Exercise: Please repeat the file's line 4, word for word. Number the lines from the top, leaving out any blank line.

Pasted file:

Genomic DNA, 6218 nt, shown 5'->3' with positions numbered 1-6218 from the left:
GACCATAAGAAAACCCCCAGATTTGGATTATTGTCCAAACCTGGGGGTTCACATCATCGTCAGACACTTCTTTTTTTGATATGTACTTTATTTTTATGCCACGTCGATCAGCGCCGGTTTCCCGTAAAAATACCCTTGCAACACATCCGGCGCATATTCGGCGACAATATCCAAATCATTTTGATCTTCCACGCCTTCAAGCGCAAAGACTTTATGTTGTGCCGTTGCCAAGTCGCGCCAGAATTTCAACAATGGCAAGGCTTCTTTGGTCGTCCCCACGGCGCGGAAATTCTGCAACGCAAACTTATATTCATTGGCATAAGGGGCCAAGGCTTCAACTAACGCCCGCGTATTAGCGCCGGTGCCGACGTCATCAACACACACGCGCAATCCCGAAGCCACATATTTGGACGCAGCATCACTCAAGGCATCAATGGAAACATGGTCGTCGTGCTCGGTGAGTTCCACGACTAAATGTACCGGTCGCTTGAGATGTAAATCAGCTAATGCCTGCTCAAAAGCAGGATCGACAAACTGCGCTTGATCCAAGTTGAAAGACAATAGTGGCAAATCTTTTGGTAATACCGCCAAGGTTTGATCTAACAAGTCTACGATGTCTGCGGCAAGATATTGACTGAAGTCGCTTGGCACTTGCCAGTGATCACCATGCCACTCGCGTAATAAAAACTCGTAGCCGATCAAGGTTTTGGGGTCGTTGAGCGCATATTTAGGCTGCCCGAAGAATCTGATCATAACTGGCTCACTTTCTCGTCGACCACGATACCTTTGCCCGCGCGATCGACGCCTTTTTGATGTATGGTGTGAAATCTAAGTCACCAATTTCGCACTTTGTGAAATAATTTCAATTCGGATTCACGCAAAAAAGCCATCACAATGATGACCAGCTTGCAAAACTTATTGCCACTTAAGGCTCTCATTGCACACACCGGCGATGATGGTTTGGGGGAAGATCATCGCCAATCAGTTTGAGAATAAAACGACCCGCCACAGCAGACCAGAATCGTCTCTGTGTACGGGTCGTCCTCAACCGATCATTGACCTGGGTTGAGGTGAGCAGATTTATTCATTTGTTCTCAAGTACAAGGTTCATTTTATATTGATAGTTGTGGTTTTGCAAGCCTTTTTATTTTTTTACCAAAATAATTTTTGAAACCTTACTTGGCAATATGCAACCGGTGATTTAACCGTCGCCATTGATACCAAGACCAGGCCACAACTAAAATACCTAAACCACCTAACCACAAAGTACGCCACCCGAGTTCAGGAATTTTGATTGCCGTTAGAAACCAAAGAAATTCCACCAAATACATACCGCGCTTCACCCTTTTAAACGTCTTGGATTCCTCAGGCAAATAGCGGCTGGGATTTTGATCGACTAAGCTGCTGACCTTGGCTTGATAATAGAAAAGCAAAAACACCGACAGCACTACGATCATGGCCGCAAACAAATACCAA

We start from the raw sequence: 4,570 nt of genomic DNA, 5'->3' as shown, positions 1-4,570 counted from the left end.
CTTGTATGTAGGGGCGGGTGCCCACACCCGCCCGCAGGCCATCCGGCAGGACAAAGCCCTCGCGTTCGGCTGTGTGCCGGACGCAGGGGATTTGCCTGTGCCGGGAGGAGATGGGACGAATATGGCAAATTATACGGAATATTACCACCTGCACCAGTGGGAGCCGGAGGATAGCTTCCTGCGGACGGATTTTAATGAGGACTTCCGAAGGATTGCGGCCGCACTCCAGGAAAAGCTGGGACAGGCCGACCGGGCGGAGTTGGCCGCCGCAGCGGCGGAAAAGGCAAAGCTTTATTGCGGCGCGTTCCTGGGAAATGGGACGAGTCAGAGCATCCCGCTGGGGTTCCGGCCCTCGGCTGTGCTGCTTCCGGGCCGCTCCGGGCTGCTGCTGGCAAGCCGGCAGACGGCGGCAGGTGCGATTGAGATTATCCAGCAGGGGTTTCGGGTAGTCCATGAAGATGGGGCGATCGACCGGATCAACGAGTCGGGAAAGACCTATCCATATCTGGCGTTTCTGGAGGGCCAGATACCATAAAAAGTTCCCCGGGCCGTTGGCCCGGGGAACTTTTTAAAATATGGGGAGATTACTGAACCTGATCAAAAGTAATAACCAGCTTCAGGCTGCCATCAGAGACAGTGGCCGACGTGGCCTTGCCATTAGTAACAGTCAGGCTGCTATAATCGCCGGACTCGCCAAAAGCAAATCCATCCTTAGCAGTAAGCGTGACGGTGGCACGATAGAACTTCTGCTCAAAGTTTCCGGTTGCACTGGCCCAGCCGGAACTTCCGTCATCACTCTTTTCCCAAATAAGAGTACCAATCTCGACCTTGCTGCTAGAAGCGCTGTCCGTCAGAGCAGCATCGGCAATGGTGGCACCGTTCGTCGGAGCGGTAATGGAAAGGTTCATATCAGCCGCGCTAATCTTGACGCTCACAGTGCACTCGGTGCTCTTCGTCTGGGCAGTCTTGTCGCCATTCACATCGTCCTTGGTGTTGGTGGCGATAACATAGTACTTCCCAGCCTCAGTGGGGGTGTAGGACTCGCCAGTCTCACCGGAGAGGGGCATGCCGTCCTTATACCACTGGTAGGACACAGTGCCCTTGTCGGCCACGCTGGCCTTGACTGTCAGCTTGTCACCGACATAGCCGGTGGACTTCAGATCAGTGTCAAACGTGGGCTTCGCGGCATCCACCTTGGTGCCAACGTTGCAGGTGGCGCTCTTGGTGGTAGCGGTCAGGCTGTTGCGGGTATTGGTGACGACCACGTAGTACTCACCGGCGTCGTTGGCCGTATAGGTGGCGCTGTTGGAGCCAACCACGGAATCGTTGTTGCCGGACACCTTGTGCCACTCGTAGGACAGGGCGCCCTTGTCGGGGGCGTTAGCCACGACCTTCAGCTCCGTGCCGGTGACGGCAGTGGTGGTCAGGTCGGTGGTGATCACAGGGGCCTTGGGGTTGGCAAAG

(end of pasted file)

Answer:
CTTGTATGTAGGGGCGGGTGCCCACACCCGCCCGCAGGCCATCCGGCAGGACAAAGCCCTCGCGTTCGGCTGTGTGCCGGACGCAGGGGATTTGCCTGTGCCGGGAGGAGATGGGACGAATATGGCAAATTATACGGAATATTACCACCTGCACCAGTGGGAGCCGGAGGATAGCTTCCTGCGGACGGATTTTAATGAGGACTTCCGAAGGATTGCGGCCGCACTCCAGGAAAAGCTGGGACAGGCCGACCGGGCGGAGTTGGCCGCCGCAGCGGCGGAAAAGGCAAAGCTTTATTGCGGCGCGTTCCTGGGAAATGGGACGAGTCAGAGCATCCCGCTGGGGTTCCGGCCCTCGGCTGTGCTGCTTCCGGGCCGCTCCGGGCTGCTGCTGGCAAGCCGGCAGACGGCGGCAGGTGCGATTGAGATTATCCAGCAGGGGTTTCGGGTAGTCCATGAAGATGGGGCGATCGACCGGATCAACGAGTCGGGAAAGACCTATCCATATCTGGCGTTTCTGGAGGGCCAGATACCATAAAAAGTTCCCCGGGCCGTTGGCCCGGGGAACTTTTTAAAATATGGGGAGATTACTGAACCTGATCAAAAGTAATAACCAGCTTCAGGCTGCCATCAGAGACAGTGGCCGACGTGGCCTTGCCATTAGTAACAGTCAGGCTGCTATAATCGCCGGACTCGCCAAAAGCAAATCCATCCTTAGCAGTAAGCGTGACGGTGGCACGATAGAACTTCTGCTCAAAGTTTCCGGTTGCACTGGCCCAGCCGGAACTTCCGTCATCACTCTTTTCCCAAATAAGAGTACCAATCTCGACCTTGCTGCTAGAAGCGCTGTCCGTCAGAGCAGCATCGGCAATGGTGGCACCGTTCGTCGGAGCGGTAATGGAAAGGTTCATATCAGCCGCGCTAATCTTGACGCTCACAGTGCACTCGGTGCTCTTCGTCTGGGCAGTCTTGTCGCCATTCACATCGTCCTTGGTGTTGGTGGCGATAACATAGTACTTCCCAGCCTCAGTGGGGGTGTAGGACTCGCCAGTCTCACCGGAGAGGGGCATGCCGTCCTTATACCACTGGTAGGACACAGTGCCCTTGTCGGCCACGCTGGCCTTGACTGTCAGCTTGTCACCGACATAGCCGGTGGACTTCAGATCAGTGTCAAACGTGGGCTTCGCGGCATCCACCTTGGTGCCAACGTTGCAGGTGGCGCTCTTGGTGGTAGCGGTCAGGCTGTTGCGGGTATTGGTGACGACCACGTAGTACTCACCGGCGTCGTTGGCCGTATAGGTGGCGCTGTTGGAGCCAACCACGGAATCGTTGTTGCCGGACACCTTGTGCCACTCGTAGGACAGGGCGCCCTTGTCGGGGGCGTTAGCCACGACCTTCAGCTCCGTGCCGGTGACGGCAGTGGTGGTCAGGTCGGTGGTGATCACAGGGGCCTTGGGGTTGGCAAAG